Minnesota Liquor Liability Insurance. Everyone knows that too much booze is never a good thing. It can result in you saying something you don't mean. Lead to you injuring yourself - or others. It can even result in death from alcohol poisoning or a serious accident. In a legal case like an accident involving alcohol, the intoxicated person is usually held liable for their actions. What about the people who were serving them, though? Can they be held accountable for not cutting people off sooner? Can you hold them liable?
The answer is Yes. Most major events and entertainment hotspots that serve alcoholic beverages may be held responsible for the unlawful actions of intoxicated customers. To cover liabilities, the owners of these entertainment spots usually take measures to limit their risk of liability, but they will still need to protect their business with a suitable Minnesota liquor liability insurance policy.
Minnesota liquor liability insurance protects your establishment or event from unlawful actions of intoxicated customers with rates as low as $37/mo. Get a fast quote and protect business now.
The Commercial General Liability Coverage Form specifically excludes liquor related losses if your business sells, manufactures, distributes, serves, or furnishes liquor. In addition, many insurance companies exclude liquor coverage by endorsement for any operation that regularly serves liquor on or off premises, even though they are not considered "in the business." If your business has a liquor exposure - Liquor Liability Coverage is a must.
This insurance provides coverage for bodily injury or property damage for which you may become legally liable as the result of contributing to a person's intoxication. This coverage is provided by a separate policy and will only cover establishments 'in the business of' manufacturing, selling, distributing, or serving alcoholic beverages for a charge.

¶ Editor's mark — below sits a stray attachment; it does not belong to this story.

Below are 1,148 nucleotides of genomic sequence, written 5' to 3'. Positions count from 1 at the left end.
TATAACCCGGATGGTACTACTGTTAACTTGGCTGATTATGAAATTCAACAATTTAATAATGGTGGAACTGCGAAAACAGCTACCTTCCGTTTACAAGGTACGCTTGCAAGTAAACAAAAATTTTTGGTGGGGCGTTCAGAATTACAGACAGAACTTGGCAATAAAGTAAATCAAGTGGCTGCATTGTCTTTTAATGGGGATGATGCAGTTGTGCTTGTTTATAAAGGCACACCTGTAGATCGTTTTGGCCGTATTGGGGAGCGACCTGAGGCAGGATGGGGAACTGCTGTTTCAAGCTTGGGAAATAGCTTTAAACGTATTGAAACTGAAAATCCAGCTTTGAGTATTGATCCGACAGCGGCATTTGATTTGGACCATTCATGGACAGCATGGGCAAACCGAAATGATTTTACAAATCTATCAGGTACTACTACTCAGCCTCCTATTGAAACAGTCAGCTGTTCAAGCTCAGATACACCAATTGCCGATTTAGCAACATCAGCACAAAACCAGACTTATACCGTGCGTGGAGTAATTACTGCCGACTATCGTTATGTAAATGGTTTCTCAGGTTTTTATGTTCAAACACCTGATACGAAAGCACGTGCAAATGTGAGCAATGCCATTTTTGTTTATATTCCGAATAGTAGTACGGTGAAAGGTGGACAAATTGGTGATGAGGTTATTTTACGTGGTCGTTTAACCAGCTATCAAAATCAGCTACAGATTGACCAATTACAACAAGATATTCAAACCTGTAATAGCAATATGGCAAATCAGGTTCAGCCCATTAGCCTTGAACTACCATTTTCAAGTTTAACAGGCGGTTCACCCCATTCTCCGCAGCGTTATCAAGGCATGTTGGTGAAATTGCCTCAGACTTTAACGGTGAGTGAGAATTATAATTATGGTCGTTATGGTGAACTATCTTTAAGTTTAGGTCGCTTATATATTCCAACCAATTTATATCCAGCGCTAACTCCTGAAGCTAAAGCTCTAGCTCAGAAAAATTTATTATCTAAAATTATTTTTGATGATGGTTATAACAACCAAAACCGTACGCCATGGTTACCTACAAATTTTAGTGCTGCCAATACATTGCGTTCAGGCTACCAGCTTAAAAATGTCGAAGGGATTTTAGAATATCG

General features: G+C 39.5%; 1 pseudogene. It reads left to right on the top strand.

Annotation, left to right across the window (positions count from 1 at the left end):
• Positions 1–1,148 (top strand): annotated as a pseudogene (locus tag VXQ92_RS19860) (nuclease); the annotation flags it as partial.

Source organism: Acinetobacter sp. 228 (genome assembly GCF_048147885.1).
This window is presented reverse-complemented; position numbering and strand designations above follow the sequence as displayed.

The language of Minnesota liquor liability insurance policies can vary, but in general - the insurance company agrees to pay amounts you become legally obligated to pay as damages because of liquor-related injury that this insurance covers. The liability must be imposed because of injury caused by someone to whom you sold, served, or furnished alcoholic beverages. The insurance company also defends you against any suit that seeks damages but only if the coverage provided applies to the damages claimed.
This oversight is common when buying Minnesota liquor liability insurance, so you should not assume that your policy protects you from liabilities resulting from liquor served offsite. Often, a catering add-on can be included to your coverage to give protection for offsite service. Before you pop a single beer away from your premises, you need to know for sure if your policy includes a catering supplement.
Any MN establishment that serves alcoholic beverages, since it's exposed to law suits charging that they served liquor to intoxicated persons who was later involved in an accident. Service businesses like restaurants, hotels, taverns, sports bars, package stores, halls and private and fraternal clubs, nightclubs, riverboat casinos, bowling alleys, special events and even bed and breakfasts, are common businesses than need liquor legal liability insurance.
Insurance for bars, taverns, and night clubs require a more complex scope of coverages than your standard restaurant policy. When written incorrectly, there can be important coverages left out and possibly major exclusions, leaving your business and personal finances at risk.
Ensure your policy includes 'Assault and Battery Coverage'. Many claims against bars and restaurants result from fights. Yet, some of these claims may be excluded by the expected or intended injury exclusion that appears in many liquor liability policies. Fortunately, you can buy back this coverage by purchasing insurance for assault and battery claims. A liquor liability insurance policy that does not cover assault and battery has limited value.
Truly understanding what your current liquor liability coverage offers is a vital to the success of any establishment serving or allowing the consumption of alcohol on the premises. 38 US states carry a different set of laws for establishments that deal with alcohol, called Dram Shop laws. These are laws that make businesses that sell alcoholic drinks or hosts who serve liquor to individuals who are obviously intoxicated, strictly liable to other people who sustain injuries caused by the drunken individual.